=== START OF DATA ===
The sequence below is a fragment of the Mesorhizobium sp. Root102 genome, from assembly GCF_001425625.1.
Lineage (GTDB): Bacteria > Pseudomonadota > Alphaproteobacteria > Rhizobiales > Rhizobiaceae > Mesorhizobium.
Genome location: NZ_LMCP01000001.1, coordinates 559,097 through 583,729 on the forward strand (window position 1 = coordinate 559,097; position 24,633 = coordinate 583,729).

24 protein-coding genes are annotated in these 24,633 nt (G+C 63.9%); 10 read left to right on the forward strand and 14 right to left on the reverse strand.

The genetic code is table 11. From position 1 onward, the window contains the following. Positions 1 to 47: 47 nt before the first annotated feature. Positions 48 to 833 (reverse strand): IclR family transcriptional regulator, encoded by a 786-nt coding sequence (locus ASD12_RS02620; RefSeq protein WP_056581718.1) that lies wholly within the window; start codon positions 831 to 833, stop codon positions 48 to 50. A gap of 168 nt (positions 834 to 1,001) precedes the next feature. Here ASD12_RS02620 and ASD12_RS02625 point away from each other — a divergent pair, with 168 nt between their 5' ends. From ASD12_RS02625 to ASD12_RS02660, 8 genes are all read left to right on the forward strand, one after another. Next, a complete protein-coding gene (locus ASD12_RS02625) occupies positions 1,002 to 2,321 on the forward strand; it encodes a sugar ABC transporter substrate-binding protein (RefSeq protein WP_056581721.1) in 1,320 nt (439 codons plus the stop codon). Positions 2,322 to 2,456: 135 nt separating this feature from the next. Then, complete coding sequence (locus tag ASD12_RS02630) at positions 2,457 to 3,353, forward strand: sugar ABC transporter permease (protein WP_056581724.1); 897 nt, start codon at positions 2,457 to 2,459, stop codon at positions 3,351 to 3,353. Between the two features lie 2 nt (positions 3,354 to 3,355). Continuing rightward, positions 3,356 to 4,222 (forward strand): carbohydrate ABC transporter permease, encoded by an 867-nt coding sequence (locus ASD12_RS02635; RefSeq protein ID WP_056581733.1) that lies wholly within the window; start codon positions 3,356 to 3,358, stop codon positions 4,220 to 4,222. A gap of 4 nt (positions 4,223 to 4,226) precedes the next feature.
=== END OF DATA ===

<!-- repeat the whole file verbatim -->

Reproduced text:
The sequence below is a fragment of the Mesorhizobium sp. Root102 genome, from assembly GCF_001425625.1.
Lineage (GTDB): Bacteria > Pseudomonadota > Alphaproteobacteria > Rhizobiales > Rhizobiaceae > Mesorhizobium.
Genome location: NZ_LMCP01000001.1, coordinates 559,097 through 583,729 on the forward strand (window position 1 = coordinate 559,097; position 24,633 = coordinate 583,729).

24 protein-coding genes are annotated in these 24,633 nt (G+C 63.9%); 10 read left to right on the forward strand and 14 right to left on the reverse strand.

The genetic code is table 11. From position 1 onward, the window contains the following. Positions 1 to 47: 47 nt before the first annotated feature. Positions 48 to 833 (reverse strand): IclR family transcriptional regulator, encoded by a 786-nt coding sequence (locus ASD12_RS02620; RefSeq protein WP_056581718.1) that lies wholly within the window; start codon positions 831 to 833, stop codon positions 48 to 50. A gap of 168 nt (positions 834 to 1,001) precedes the next feature. Here ASD12_RS02620 and ASD12_RS02625 point away from each other — a divergent pair, with 168 nt between their 5' ends. From ASD12_RS02625 to ASD12_RS02660, 8 genes are all read left to right on the forward strand, one after another. Next, a complete protein-coding gene (locus ASD12_RS02625) occupies positions 1,002 to 2,321 on the forward strand; it encodes a sugar ABC transporter substrate-binding protein (RefSeq protein WP_056581721.1) in 1,320 nt (439 codons plus the stop codon). Positions 2,322 to 2,456: 135 nt separating this feature from the next. Then, complete coding sequence (locus tag ASD12_RS02630) at positions 2,457 to 3,353, forward strand: sugar ABC transporter permease (protein WP_056581724.1); 897 nt, start codon at positions 2,457 to 2,459, stop codon at positions 3,351 to 3,353. Between the two features lie 2 nt (positions 3,354 to 3,355). Continuing rightward, positions 3,356 to 4,222 (forward strand): carbohydrate ABC transporter permease, encoded by an 867-nt coding sequence (locus ASD12_RS02635; RefSeq protein ID WP_056581733.1) that lies wholly within the window; start codon positions 3,356 to 3,358, stop codon positions 4,220 to 4,222. A gap of 4 nt (positions 4,223 to 4,226) precedes the next feature.